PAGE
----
The COVID-19 pandemic forced companies around the world to “go remote” almost overnight in early 2020. While the transition wasn’t easy for many organizations, remote work at scale ultimately allowed them to maintain business continuity amid extended lockdowns and other travel restrictions.
Now, two years later, many organizations are deciding to continue with a full or partially remote workforce for reasons beyond helping to ensure employee health and safety. Based on the pandemic experience, they now see embracing a remote or hybrid work model and hiring remote workers as long-term strategies that can create many positive returns for the business. Those key benefits include:
1. Accessing a wider talent pool
Recent data from the Bureau of Labor Statistics show that workers in the United States have been quitting their jobs in record numbers at the same time that employers are struggling to staff millions of open positions. And despite all the transition underway in the marketplace due to the “Great Resignation,” unemployment is low, especially for many specialized professions.
By hiring remote workers, many companies find they’re better positioned to meet their hiring goals, whether they need to make a permanent hire or assemble a team of contract professionals for a critical business initiative. This approach allows them to access in-demand talent outside of their local market — or even their state or country.
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2. Attracting more skilled applicants
This key benefit of hiring remote workers closely relates to #1. Opening the door to recruiting skilled talent without concern for geographic boundaries raises a company’s chances of connecting with job applicants who possess the skills and experience the business needs.
Many job seekers are keen to target employers outside of their local market, too. More than half of professionals polled for a recent Robert Half survey said they’re interested in finding fully remote positions at companies based in a different city or state.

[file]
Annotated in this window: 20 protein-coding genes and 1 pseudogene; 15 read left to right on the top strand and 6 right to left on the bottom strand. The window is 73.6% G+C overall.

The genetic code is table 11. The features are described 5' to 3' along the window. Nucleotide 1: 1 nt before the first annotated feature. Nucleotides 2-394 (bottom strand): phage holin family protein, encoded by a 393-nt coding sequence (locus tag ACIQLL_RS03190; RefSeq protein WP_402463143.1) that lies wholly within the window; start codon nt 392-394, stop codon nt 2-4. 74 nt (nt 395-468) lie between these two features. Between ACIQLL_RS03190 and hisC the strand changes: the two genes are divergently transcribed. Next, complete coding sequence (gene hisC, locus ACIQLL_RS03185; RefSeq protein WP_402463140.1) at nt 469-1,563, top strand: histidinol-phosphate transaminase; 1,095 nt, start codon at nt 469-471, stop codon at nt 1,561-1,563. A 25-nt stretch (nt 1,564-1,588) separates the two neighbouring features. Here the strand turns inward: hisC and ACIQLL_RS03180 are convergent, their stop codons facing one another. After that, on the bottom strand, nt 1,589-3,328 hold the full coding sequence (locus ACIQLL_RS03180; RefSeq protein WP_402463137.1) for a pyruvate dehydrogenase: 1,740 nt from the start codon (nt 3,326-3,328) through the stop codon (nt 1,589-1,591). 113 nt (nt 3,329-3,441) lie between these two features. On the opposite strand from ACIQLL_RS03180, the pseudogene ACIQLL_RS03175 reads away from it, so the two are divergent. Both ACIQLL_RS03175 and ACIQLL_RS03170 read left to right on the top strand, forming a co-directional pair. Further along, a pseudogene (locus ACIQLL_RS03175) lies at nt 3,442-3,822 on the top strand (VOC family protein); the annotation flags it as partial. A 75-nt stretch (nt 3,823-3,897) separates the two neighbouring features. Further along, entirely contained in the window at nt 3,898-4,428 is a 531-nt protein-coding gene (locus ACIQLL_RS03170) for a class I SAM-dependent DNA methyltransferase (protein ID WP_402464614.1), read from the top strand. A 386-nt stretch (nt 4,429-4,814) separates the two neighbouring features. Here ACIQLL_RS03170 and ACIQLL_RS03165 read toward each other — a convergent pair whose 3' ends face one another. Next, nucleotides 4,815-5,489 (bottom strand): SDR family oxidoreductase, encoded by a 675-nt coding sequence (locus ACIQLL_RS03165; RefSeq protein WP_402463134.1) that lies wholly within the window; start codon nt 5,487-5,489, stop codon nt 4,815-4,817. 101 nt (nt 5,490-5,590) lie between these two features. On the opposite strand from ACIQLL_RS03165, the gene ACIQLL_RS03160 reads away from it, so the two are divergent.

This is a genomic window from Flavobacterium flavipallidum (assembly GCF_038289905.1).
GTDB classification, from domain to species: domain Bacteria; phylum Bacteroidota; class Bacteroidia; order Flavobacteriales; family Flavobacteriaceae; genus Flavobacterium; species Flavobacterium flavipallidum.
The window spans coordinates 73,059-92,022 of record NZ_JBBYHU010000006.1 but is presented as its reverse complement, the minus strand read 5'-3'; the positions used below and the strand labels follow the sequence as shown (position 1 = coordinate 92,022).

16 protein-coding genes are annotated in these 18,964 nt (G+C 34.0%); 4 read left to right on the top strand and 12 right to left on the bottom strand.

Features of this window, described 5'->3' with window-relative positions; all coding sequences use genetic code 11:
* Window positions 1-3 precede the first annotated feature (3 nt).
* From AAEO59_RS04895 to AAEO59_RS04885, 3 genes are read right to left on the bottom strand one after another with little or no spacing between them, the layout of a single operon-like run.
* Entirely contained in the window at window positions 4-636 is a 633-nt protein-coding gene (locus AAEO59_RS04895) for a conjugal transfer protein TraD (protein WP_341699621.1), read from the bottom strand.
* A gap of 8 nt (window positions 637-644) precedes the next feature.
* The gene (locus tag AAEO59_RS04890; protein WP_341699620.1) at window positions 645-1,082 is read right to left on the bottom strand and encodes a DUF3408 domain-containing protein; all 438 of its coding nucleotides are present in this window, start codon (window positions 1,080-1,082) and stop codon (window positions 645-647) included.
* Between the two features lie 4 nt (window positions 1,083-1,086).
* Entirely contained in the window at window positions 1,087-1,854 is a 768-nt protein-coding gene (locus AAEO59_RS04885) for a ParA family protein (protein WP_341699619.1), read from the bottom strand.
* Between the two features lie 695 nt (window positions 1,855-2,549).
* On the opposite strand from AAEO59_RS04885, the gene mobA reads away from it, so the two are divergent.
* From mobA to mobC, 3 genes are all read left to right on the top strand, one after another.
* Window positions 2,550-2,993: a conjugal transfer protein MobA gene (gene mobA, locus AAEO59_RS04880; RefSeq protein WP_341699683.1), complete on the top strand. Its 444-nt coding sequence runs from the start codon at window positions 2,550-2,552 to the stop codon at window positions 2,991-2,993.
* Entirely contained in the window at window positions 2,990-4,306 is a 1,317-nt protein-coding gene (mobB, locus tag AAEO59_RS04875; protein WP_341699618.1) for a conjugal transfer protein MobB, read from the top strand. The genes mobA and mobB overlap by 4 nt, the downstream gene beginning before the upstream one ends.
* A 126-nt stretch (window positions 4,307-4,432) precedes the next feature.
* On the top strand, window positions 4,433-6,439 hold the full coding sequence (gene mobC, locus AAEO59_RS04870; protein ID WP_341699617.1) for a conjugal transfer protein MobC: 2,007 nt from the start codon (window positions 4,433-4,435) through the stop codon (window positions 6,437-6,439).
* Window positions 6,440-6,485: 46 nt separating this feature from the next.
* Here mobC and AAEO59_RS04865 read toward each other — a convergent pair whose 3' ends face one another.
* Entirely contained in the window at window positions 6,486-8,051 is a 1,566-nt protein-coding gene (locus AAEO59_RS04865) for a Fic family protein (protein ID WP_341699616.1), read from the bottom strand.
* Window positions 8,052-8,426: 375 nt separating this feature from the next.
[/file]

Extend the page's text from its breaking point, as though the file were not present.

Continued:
To help ensure they attract talent from far and wide, many organizations are now making the point to highlight in their job listings and job descriptions whether positions can be remote.
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3. Boosting retention
Many organizations now realize that offering remote or hybrid work arrangements is essential not only for attracting top talent, but also holding on to valued employees. Many workers have found that the ability to work remotely allows them to find a better work-life balance, which, in turn, has a positive impact on their overall well-being. Hiring remote workers for contract assignments also helps employers avoid overloading their core teams so they don’t burn out.
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4. Transitioning to the future of work faster
Businesses that pivoted to all-remote work quickly and relatively smoothly at the start of the pandemic were those organizations that had already pursued some type of digital transformation. They had the digital communication and collaboration tools in place to support an “anywhere workforce” and confidently hire more remote workers, as needed, to meet rapidly evolving business needs.
Throughout the pandemic, these firms have been improving and expanding their digital capabilities, including widening their embrace of cloud computing and automation. Meanwhile, less digitally mature businesses have ramped up digital transformation initiatives to enable effective remote work and remain competitive.
In many cases, this acceleration toward the future of work and the full embrace of the remote model has helped many businesses achieve greater productivity, increase innovation, and move faster to market with new products and services — during a time of intense business disruption, no less.
5. Increasing agility and resilience
As noted earlier, without remote work, business continuity during the pandemic wouldn’t have been possible for all kinds of companies across industries. And now, many employers are looking to institute a hybrid work model for the long term because they know it will help them build and maintain the skilled workforce that they’ll need to compete in the post-pandemic economy.
These companies see hiring remote workers as a way to become even more agile in the future, and to increase their business resilience. So, if they face another “black swan” event like a global health crisis, they’ll be even more ready to rise to the challenge and operate as optimally as possible.
Despite the benefits outlined above, many employers are still on the fence about allowing their team members to work remotely all or part of the time. But the need to recruit and retain top talent may force their hand: Not hiring remote workers could put the company at risk of missing out on great hires — and giving competitors open to remote work the opportunity to snap them up.
Also, many professionals won’t want to be part of a company that doesn’t support remote work, at least to some degree. The pandemic has changed many things, and top among them is employees’ desire to have more flexible work arrangements. And for many professionals, flexible equals remote.
Research for Robert Half’s latest Salary Guide found that more than half (56%) of workers want their employers to provide remote work options. We also conducted a separate survey that found four in 10 workers plan to look for a new employment opportunity in the first half of this year. The ability to work remotely permanently was among the top reasons cited for making a move.
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